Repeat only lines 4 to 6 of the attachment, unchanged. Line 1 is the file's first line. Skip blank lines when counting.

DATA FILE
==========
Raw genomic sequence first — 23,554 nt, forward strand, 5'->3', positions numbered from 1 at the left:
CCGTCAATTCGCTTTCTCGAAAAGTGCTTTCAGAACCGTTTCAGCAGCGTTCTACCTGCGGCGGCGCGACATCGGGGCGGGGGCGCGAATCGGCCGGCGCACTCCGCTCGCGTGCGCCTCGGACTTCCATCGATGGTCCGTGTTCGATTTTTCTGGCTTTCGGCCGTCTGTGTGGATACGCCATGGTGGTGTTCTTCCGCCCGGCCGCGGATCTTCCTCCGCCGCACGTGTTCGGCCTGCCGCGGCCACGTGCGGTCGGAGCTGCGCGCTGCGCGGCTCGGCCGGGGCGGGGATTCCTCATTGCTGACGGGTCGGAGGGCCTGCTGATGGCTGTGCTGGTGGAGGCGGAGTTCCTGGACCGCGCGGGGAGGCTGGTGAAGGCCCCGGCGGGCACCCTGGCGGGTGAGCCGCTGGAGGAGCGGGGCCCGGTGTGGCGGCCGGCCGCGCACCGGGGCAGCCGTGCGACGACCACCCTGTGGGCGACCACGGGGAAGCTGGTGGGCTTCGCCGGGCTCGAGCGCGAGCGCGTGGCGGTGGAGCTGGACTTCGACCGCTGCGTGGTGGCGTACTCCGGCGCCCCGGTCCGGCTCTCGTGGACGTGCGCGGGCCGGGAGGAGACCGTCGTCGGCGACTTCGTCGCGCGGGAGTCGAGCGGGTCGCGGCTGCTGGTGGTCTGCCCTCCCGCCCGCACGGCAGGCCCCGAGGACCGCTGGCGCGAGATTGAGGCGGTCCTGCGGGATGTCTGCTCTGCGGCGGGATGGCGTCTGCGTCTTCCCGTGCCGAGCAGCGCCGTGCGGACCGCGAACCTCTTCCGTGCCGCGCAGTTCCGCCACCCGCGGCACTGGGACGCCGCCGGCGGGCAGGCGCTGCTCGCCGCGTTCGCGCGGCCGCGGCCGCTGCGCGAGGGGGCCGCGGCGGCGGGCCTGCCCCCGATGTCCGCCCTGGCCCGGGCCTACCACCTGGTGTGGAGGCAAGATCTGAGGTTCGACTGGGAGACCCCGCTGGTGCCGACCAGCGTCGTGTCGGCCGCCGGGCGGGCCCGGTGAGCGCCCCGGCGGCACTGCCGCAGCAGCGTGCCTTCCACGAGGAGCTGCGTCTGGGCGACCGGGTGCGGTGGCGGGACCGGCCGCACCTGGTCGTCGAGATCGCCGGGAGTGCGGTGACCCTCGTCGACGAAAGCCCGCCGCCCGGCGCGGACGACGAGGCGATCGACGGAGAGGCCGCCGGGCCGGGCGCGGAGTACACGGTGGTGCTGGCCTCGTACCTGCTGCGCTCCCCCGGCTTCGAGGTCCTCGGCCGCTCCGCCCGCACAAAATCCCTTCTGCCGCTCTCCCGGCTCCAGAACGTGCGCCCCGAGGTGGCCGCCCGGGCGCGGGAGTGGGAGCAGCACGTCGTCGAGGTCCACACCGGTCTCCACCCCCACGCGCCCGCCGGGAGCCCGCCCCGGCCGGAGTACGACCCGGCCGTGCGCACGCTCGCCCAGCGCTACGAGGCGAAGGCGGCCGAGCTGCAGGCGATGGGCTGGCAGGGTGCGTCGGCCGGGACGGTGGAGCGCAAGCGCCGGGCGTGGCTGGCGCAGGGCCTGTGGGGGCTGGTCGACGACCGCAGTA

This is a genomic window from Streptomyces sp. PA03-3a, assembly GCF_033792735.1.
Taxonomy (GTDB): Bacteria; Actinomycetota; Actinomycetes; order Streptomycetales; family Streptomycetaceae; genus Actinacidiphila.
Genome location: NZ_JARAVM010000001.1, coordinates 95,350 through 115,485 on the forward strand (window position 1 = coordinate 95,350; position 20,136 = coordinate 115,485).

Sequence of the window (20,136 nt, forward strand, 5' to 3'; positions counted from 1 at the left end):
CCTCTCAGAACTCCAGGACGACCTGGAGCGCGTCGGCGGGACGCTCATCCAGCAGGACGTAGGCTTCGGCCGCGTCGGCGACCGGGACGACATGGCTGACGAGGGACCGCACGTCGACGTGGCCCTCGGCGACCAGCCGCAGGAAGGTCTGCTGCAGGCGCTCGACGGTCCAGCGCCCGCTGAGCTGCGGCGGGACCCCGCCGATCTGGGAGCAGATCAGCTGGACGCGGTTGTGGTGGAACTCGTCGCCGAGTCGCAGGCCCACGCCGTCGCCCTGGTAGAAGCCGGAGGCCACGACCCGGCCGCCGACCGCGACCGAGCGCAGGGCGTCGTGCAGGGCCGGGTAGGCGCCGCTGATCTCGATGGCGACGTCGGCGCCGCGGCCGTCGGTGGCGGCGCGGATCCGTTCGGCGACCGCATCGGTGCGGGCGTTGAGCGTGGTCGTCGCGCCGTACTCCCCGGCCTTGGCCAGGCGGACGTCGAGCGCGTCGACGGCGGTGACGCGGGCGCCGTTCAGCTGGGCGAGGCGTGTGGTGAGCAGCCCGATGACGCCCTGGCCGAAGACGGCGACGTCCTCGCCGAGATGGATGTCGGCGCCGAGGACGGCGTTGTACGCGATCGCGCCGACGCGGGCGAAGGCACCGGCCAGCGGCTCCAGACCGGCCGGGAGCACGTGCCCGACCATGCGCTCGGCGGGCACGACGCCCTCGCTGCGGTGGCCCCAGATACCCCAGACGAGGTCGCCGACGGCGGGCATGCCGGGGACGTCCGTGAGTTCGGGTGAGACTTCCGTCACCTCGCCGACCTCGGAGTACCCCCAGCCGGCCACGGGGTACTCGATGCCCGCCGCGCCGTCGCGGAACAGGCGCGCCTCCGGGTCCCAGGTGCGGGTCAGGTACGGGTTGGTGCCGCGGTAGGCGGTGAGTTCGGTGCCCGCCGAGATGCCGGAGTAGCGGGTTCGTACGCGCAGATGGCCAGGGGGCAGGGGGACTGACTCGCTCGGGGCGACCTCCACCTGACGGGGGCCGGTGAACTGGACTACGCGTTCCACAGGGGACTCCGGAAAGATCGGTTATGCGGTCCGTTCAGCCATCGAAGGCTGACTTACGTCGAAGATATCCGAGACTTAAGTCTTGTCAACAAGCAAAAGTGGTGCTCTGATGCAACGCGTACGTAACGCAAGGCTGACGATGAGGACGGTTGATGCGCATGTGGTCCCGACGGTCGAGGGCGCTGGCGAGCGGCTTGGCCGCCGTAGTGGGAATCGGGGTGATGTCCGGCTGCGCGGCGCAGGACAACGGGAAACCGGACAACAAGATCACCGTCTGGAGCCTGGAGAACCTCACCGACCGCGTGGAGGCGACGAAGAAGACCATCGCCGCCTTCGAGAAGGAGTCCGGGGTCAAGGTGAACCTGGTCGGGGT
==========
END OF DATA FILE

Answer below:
Taxonomy (GTDB): Bacteria; Actinomycetota; Actinomycetes; order Streptomycetales; family Streptomycetaceae; genus Actinacidiphila.
Genome location: NZ_JARAVM010000001.1, coordinates 95,350 through 115,485 on the forward strand (window position 1 = coordinate 95,350; position 20,136 = coordinate 115,485).

Sequence of the window (20,136 nt, forward strand, 5' to 3'; positions counted from 1 at the left end):